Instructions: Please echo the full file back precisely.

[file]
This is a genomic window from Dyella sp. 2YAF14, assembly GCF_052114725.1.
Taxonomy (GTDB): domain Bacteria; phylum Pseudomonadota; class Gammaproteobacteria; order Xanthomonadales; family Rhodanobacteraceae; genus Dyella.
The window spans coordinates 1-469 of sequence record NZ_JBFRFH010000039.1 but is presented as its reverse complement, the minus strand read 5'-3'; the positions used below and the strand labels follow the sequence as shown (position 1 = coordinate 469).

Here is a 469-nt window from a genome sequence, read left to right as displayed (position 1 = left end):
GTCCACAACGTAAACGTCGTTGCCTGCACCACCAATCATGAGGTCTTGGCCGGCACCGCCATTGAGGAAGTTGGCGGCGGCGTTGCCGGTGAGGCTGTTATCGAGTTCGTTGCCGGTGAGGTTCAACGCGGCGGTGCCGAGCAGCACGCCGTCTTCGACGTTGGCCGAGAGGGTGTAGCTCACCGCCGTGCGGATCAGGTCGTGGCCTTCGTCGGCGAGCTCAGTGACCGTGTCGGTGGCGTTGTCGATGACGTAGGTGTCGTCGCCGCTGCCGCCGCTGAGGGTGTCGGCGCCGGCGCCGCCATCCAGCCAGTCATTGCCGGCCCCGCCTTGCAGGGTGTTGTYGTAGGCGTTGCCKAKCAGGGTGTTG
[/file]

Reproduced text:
This is a genomic window from Dyella sp. 2YAF14, assembly GCF_052114725.1.
Taxonomy (GTDB): domain Bacteria; phylum Pseudomonadota; class Gammaproteobacteria; order Xanthomonadales; family Rhodanobacteraceae; genus Dyella.
The window spans coordinates 1-469 of sequence record NZ_JBFRFH010000039.1 but is presented as its reverse complement, the minus strand read 5'-3'; the positions used below and the strand labels follow the sequence as shown (position 1 = coordinate 469).

Here is a 469-nt window from a genome sequence, read left to right as displayed (position 1 = left end):
GTCCACAACGTAAACGTCGTTGCCTGCACCACCAATCATGAGGTCTTGGCCGGCACCGCCATTGAGGAAGTTGGCGGCGGCGTTGCCGGTGAGGCTGTTATCGAGTTCGTTGCCGGTGAGGTTCAACGCGGCGGTGCCGAGCAGCACGCCGTCTTCGACGTTGGCCGAGAGGGTGTAGCTCACCGCCGTGCGGATCAGGTCGTGGCCTTCGTCGGCGAGCTCAGTGACCGTGTCGGTGGCGTTGTCGATGACGTAGGTGTCGTCGCCGCTGCCGCCGCTGAGGGTGTCGGCGCCGGCGCCGCCATCCAGCCAGTCATTGCCGGCCCCGCCTTGCAGGGTGTTGTYGTAGGCGTTGCCKAKCAGGGTGTTG